Krzysztof Wodiczko


Date and place of birth: 1943, Warsaw, Poland

Living place: Warsaw, Poland / Boston, New York, USA

Theme: visual arts, art theory

ECC Participation: panel member

Krzysztof Wodiczko is a visual artist and art theorist. He promotes art and design as a way of addressing the problems of the modern world. At the European Culture Congress, he will take part in a "Lost in culture" discussion.

Wodiczko’s primary goal in his activities is to animate democratic discourse. The issues he discusses are, as he puts it, ones that not everyone wants to talk about and not everyone wants to hear. He believes that artistic and aesthetic ideas must go hand in hand with social issues.

“Our understanding of Europe is devoid of any criticism of Europe.”

Most of his pieces are performative in nature and employ musical instruments, vehicles, and projections. Many of them involve annexation of public space. He criticized contemporary concepts of progress with his 1973 installation “Vehicle,” a platform designed to move slower than the person walking on it.

He is fascinated with the themes of otherness, alienation, and exclusion. In his late ’80s “Homeless Vehicle Project,” Wodiczko designed a cart that could be used by people living on the street. A few years later, he created the “Alien Staff,” which was intended to be used by immigrants. His 2009 Venice Biennale installation at the Polish Pavilion, “Guests,” featured the silhouettes and voices of immigrant window-washers cleaning virtual glass. Other famous and monumental projection pieces by the artist commented on pressing social issues. In 1985, he projected a swastika on the South African Embassy in London as a protest against apartheid, while in a 1986 piece in the courtyard of Warsaw’s Academy of Fine Arts, Wodiczko projected images of a tank, the skeleton of a horse, and a police truncheon onto the Colleoni monument, in reference to the political situation in Poland at the time. His 1999 projection at the peace memorial located at ground zero of the atomic bombing in Hiroshima was accompanied by recordings of the voices of the victims. At the El Centro Cultural building in Tijuana, Mexico, the artist projected images of exploited women and victims of sexual assault (2001), and on the buildings in Denver, Liverpool and Warsaw – words and voices of contemporary veterans of the Iraq and Afghanistan wars (2008-2010).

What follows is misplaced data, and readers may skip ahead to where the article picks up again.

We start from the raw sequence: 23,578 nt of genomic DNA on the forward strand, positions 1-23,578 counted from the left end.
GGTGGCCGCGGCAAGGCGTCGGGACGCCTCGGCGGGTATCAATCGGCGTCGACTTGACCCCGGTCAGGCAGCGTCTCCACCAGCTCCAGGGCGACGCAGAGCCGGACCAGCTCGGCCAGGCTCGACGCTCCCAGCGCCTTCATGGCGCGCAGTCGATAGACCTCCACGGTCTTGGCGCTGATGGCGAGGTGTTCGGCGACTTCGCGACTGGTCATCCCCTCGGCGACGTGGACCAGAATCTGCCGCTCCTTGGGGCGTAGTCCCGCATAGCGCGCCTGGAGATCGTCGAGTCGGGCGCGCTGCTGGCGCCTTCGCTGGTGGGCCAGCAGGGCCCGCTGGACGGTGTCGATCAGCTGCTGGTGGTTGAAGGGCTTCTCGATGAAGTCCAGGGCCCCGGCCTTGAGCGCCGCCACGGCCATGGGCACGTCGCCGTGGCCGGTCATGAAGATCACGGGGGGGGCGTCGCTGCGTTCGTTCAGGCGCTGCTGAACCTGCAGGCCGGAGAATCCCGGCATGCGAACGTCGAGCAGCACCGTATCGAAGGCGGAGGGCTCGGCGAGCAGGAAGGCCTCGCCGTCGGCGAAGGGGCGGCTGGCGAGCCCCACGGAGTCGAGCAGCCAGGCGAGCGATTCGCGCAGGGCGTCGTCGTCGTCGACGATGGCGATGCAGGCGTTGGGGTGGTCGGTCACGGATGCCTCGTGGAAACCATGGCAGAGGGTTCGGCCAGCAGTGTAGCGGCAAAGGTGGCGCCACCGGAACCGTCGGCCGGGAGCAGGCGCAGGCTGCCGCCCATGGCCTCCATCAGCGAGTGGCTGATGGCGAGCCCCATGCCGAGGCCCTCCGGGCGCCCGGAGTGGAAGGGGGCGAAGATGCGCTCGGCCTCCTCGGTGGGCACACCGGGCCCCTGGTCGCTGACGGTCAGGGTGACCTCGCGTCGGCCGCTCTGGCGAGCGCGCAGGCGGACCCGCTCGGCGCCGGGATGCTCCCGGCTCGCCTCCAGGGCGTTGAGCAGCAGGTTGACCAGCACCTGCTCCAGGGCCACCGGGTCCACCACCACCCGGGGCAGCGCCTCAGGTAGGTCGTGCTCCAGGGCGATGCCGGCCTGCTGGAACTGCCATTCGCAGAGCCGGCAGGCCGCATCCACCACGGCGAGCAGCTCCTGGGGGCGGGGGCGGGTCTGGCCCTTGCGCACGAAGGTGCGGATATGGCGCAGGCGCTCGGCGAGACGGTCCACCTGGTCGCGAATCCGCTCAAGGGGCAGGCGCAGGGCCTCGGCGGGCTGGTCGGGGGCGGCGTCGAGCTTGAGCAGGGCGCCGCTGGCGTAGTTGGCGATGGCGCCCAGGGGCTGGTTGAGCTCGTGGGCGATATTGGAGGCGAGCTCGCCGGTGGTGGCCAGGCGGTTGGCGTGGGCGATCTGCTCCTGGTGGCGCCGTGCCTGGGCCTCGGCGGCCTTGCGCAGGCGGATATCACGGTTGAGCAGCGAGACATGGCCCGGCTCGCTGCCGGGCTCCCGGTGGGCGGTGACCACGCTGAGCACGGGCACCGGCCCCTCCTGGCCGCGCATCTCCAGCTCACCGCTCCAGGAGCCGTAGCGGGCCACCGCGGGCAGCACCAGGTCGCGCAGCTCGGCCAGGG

Wodiczko studied industrial design at the Academy of Fine Arts in Warsaw in the 1960s. He left Poland for Canada in 1977, and later moved to New York and Boston. He has taught at many universities, including École Nationale Supérieure des Beaux Arts in Paris, the Cooper Union School of Art in New York, and the California Institute of Arts. He served as the head of the Center for Advanced Visual studies at the Massachusetts Institute of Technology. Currently he is a professor of the Art, Design and Public Domain program at the Harvard University.

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TAGS: Lost in Culture